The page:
Kicking off raykem.tripod.com's new Formula One™ Racing For Dummies - which tells you everything you need to know to follow and understand all the Grands Prix - is a look at the meaning of flags.
Marshals at various points around the circuit are issued with a number of standard flags, all used to communicate vital messages to the drivers as they race around the track.
Below is a guide as to what they all mean:
Indicates to drivers that the session has ended. During practice and qualifying sessions it is waved at the allotted time, during the race it is shown first to the winner and then to every car that crosses the line behind him.
Indicates danger, such as a stranded car, ahead. A single waved yellow flag warns drivers to slow down, while two waved yellow flags at the same post means that drivers must slow down and be prepared to stop if necessary. Overtaking is prohibited.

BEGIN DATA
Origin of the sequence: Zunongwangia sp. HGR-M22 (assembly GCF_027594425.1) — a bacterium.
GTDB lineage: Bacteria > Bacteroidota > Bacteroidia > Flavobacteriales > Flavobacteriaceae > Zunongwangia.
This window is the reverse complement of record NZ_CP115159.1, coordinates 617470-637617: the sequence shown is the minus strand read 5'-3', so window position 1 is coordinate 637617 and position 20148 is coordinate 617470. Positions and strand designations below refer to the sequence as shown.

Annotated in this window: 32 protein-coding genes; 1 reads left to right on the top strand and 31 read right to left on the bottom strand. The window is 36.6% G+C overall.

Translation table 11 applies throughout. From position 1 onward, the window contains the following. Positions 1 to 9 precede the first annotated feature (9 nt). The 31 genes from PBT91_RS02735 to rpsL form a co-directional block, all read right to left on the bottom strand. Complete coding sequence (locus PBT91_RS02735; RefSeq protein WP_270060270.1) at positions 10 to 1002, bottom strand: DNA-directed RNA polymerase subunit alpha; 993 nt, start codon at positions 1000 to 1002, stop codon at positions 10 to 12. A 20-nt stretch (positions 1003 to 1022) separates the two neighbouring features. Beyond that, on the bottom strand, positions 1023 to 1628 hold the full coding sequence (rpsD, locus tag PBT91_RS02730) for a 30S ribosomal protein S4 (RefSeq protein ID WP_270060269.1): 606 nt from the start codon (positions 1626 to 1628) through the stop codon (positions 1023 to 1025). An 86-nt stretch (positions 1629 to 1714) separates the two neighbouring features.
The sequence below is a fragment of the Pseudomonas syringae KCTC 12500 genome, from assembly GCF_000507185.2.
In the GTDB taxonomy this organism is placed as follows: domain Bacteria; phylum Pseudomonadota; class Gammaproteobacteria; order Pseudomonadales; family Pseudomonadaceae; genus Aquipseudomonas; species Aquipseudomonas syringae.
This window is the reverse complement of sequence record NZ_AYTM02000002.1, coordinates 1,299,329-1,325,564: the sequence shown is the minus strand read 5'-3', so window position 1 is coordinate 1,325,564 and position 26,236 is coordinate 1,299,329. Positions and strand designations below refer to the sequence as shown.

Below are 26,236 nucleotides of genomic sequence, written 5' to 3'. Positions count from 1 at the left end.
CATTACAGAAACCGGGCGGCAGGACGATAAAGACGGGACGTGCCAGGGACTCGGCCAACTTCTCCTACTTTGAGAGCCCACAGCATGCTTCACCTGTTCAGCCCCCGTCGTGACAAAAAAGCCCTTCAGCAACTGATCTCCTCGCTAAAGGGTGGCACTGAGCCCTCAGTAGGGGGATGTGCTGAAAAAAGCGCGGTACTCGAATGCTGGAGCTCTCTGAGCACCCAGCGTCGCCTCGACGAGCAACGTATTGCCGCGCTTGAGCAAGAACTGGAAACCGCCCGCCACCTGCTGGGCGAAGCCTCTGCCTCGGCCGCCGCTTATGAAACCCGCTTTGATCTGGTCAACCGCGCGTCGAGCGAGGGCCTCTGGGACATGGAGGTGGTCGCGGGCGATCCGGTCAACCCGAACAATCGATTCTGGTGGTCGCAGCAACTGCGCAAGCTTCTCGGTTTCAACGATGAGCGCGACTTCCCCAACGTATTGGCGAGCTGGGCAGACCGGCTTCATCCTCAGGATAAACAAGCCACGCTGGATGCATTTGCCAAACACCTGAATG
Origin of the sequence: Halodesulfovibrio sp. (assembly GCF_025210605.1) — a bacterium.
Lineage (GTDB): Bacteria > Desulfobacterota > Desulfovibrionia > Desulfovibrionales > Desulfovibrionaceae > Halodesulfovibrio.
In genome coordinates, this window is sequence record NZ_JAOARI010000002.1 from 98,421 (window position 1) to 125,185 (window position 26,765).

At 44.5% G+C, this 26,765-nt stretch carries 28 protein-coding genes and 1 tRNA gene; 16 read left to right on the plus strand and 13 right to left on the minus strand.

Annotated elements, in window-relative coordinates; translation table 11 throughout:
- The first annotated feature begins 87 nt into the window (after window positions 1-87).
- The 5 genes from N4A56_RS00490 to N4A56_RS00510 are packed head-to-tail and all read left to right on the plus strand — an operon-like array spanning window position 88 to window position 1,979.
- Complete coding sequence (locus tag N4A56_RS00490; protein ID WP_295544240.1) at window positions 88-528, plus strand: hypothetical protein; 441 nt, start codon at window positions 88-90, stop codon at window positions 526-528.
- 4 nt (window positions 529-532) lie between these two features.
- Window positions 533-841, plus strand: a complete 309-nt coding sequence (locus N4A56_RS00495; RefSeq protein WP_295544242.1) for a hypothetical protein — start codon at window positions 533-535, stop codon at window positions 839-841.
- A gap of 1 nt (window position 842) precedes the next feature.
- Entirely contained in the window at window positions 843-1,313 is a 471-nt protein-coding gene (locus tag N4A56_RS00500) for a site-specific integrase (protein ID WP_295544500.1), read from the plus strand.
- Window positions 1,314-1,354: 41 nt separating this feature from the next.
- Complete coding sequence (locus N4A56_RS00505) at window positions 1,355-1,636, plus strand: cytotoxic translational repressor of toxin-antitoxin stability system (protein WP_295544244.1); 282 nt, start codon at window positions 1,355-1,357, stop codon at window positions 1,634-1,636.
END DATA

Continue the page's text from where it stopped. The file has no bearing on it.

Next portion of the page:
All clear. The driver has passed the potential danger point and prohibitions imposed by yellow flags have been lifted.
The session has been stopped.
Warns a driver that he is about to be lapped and to let the faster car overtake, should he disobey penalties can be awarded. A blue light will also appear in the cockpit. Blue lights are also displayed at the end of the pit lane when the pit exit is open and a car on track is approaching.
Yellow and red striped flag
Warns drivers of a slippery track surface, usually oil or water.
Black with orange circle flag
Accompanied by a car number, it warns a driver that he has a mechanical problem and must return to his pit.
Half black flag
Accompanied by a car number, it warns of unsporting behaviour.
Accompanied by a car number, it directs a driver to return to his pit and is most often used to signal to the driver that he has been excluded from the race.
Warns of a slow moving vehicle on track